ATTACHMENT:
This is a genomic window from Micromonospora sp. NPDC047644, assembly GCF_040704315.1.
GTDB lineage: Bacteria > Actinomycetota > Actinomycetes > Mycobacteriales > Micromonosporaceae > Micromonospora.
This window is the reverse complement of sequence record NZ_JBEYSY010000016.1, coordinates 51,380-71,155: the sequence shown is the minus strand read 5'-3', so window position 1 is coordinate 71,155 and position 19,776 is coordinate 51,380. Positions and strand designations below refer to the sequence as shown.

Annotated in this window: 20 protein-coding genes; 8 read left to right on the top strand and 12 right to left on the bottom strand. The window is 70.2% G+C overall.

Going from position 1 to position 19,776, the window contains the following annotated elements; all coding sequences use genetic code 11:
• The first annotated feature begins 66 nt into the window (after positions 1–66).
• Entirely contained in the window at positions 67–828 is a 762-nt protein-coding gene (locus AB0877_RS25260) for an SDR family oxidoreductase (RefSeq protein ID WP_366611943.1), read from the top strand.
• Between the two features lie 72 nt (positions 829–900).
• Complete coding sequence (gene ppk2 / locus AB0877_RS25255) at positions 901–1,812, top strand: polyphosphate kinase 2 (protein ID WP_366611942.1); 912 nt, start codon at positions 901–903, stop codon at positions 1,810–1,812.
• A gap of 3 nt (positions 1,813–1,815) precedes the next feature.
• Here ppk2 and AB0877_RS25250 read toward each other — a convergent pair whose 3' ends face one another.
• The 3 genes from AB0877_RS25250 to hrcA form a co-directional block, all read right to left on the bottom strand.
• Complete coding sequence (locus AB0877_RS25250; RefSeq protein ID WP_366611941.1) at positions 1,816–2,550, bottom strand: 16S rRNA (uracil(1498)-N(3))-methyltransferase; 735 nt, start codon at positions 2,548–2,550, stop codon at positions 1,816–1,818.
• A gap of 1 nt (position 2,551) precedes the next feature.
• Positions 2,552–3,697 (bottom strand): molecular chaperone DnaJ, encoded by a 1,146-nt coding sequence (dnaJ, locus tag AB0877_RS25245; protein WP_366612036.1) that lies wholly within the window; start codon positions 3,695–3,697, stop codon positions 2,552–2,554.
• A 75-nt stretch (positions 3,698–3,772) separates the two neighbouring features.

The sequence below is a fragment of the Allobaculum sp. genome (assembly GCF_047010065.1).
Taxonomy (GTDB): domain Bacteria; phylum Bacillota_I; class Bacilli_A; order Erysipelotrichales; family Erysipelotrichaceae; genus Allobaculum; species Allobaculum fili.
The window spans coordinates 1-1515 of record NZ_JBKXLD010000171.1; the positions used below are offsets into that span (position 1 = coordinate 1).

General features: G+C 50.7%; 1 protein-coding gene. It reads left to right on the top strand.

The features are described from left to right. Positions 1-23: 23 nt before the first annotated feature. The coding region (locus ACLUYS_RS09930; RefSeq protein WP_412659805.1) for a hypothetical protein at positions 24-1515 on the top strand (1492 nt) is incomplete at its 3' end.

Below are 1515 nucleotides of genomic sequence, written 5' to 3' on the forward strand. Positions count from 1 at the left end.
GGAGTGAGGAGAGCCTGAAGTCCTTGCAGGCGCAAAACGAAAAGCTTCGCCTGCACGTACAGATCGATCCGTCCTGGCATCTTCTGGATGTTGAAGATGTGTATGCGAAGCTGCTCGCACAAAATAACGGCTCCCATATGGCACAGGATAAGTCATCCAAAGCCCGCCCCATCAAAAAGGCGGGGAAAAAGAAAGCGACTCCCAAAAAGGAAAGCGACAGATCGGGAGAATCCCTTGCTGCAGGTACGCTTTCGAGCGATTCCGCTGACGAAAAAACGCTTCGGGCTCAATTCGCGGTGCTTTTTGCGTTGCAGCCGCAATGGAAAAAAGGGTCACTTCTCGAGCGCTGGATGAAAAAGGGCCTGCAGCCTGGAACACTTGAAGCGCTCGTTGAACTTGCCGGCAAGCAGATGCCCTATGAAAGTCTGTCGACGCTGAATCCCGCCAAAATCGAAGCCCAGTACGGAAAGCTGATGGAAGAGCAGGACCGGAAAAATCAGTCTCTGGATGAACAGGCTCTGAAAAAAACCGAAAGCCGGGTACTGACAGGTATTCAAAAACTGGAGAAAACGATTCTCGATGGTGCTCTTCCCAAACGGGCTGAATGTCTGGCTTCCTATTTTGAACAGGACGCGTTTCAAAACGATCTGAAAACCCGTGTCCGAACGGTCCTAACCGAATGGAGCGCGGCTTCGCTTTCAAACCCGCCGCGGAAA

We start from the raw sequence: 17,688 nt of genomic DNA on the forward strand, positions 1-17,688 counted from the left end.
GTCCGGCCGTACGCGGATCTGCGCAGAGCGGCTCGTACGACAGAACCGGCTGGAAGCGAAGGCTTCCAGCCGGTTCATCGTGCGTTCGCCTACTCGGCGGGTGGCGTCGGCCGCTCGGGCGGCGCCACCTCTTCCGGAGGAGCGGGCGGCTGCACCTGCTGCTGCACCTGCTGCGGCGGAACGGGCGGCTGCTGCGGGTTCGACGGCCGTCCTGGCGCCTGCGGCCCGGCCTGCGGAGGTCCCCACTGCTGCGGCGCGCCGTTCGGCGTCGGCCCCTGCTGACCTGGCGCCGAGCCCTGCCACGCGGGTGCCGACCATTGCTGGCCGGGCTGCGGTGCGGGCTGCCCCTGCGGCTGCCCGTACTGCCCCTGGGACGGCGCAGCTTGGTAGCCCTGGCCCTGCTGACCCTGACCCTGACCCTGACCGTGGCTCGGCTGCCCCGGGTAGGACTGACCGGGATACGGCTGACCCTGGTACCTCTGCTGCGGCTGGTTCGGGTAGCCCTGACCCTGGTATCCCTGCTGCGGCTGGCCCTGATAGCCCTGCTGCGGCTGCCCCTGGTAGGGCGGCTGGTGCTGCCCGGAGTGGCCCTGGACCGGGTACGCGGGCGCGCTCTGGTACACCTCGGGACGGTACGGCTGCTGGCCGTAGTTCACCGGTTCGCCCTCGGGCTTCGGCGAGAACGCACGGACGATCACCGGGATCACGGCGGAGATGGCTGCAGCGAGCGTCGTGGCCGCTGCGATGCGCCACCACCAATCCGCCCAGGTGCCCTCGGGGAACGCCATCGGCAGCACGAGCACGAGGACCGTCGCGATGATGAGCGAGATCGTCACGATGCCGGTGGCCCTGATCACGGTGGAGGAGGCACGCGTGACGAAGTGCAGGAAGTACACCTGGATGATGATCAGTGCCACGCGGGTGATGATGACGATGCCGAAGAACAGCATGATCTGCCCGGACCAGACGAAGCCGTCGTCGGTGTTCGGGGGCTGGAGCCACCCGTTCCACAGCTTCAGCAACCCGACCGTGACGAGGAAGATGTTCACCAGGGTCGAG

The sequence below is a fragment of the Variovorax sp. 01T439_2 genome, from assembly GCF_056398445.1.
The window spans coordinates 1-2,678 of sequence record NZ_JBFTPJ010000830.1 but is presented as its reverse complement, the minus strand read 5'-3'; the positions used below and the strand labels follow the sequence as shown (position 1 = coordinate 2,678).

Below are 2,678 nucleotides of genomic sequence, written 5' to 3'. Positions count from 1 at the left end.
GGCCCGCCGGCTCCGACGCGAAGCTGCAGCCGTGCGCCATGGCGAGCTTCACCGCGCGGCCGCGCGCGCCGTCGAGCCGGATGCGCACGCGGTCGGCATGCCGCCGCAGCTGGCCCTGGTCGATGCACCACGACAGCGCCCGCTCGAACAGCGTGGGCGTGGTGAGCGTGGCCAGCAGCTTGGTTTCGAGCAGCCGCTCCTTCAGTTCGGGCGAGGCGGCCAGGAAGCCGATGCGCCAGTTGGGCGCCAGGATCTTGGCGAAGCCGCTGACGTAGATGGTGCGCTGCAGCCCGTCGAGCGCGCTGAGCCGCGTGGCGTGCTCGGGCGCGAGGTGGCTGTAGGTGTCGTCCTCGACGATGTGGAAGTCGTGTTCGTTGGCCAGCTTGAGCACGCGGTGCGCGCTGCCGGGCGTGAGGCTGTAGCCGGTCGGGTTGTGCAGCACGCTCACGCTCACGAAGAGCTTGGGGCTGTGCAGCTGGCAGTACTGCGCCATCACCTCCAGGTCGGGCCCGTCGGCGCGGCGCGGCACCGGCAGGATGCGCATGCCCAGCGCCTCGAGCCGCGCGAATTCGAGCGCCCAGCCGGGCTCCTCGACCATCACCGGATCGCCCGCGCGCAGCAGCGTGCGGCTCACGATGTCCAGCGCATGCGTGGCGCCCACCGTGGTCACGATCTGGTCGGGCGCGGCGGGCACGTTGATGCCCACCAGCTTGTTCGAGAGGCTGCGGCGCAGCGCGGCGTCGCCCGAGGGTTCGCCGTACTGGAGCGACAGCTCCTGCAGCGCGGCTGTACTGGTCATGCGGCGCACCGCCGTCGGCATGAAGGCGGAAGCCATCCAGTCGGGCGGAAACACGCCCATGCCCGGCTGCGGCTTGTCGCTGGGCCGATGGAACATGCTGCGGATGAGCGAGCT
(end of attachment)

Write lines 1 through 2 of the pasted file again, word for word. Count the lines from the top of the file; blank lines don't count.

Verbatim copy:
This is a genomic window from Micromonospora sp. NPDC047644, assembly GCF_040704315.1.
GTDB lineage: Bacteria > Actinomycetota > Actinomycetes > Mycobacteriales > Micromonosporaceae > Micromonospora.